Jane Taylor/Sonia Halliday Photographs

A 12th-century Crusader castle perches atop a 2,500 foot-long plateau in central Jordan, once the site of Kir-hareseth, the ancient capital of Moab. Isolated by a 300-foot-deep valley, this location, today modern Kerak, has been a strategic military stronghold throughout much of history.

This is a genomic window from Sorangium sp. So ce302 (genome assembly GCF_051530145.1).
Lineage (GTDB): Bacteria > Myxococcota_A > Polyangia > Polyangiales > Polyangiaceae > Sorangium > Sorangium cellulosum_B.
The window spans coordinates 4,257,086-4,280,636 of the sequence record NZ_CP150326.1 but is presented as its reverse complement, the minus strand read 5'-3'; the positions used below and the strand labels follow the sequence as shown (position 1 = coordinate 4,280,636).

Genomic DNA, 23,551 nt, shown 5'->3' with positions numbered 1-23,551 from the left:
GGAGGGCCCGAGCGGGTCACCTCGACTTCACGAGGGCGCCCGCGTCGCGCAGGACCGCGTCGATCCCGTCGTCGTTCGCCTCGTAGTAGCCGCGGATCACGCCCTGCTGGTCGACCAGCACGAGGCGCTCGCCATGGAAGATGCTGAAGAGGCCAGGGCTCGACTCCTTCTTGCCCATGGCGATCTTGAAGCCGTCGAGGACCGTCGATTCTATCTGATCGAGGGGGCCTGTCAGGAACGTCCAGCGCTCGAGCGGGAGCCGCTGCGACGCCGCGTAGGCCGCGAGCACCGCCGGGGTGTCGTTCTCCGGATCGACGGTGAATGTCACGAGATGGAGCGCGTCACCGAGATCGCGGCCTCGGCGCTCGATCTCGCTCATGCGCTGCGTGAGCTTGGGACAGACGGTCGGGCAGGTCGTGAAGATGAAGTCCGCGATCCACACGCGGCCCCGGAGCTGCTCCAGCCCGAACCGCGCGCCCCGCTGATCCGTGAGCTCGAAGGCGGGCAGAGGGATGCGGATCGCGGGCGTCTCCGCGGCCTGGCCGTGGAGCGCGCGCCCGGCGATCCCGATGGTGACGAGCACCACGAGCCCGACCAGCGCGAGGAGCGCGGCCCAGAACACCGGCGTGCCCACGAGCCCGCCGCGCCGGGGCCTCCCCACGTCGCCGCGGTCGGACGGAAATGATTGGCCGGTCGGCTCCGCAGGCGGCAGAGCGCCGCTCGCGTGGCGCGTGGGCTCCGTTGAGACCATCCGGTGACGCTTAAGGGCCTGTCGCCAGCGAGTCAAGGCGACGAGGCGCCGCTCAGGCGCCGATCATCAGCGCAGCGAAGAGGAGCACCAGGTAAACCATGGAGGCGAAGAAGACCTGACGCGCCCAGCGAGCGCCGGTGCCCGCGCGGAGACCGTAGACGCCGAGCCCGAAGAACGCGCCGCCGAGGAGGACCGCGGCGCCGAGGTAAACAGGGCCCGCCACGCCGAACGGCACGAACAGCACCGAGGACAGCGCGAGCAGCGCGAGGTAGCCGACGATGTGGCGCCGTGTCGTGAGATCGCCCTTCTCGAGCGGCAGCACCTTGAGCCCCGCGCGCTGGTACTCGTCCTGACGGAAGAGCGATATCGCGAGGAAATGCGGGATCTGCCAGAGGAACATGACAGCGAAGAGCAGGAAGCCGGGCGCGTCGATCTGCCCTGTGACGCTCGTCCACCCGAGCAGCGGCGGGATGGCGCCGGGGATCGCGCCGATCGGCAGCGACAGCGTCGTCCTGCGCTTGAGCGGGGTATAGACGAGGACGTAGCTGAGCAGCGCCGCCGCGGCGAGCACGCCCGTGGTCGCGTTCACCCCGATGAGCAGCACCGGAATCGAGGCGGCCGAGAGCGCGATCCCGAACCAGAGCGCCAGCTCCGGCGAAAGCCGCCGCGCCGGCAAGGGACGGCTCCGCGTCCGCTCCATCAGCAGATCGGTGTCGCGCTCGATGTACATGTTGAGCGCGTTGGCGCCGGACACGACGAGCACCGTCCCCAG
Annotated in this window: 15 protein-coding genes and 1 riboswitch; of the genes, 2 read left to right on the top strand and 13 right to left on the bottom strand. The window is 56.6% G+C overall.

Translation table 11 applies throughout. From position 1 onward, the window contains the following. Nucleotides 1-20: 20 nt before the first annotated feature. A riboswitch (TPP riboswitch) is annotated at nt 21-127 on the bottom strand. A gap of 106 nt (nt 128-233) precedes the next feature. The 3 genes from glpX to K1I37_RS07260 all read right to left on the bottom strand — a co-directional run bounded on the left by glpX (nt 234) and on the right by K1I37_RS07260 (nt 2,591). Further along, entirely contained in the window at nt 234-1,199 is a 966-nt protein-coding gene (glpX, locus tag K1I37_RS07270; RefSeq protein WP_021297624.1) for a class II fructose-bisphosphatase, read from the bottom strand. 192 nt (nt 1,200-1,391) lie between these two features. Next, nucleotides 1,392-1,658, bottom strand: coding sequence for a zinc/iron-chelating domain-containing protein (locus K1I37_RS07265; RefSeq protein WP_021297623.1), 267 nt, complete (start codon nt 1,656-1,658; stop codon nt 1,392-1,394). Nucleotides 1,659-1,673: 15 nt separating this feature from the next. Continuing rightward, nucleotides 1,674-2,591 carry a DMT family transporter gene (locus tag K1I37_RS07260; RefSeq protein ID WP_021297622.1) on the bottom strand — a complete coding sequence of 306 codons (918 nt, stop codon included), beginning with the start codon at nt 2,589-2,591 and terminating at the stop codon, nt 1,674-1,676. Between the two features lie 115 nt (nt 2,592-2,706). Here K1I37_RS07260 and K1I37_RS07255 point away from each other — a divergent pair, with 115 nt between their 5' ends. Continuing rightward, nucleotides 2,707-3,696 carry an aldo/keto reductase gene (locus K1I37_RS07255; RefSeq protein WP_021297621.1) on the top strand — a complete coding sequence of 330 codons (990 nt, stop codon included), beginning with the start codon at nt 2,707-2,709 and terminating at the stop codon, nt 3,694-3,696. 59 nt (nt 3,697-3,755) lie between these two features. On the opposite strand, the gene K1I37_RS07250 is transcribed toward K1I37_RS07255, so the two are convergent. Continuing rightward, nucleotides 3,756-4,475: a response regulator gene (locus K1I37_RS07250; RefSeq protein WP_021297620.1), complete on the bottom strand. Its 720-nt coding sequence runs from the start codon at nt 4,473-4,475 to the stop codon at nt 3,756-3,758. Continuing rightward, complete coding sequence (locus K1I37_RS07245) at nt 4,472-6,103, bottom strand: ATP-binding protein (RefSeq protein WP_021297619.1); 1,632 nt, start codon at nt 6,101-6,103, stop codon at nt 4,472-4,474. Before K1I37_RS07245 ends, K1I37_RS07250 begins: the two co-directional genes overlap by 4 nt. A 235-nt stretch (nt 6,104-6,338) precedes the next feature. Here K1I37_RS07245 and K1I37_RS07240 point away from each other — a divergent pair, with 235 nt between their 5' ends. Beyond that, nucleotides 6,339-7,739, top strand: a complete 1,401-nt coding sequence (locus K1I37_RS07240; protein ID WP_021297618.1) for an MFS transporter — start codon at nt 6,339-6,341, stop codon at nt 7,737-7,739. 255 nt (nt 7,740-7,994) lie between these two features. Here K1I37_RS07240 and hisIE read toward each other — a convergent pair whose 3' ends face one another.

Nearly 2,000 years before the Crusader castle was built, allied Hebrew-Edomite armies surrounded the badly beaten Moabite army after its retreat to Kirhareseth. According to the account in 2 Kings 3:26–27, the desperate Moabite king Mesha sacrified his oldest son as a burnt offering on top of the city wall, in full view of the conquering armies. After this dramatic death, for reasons not clarified in the Biblical account, the Hebrews and the Edomites returned home without taking the city.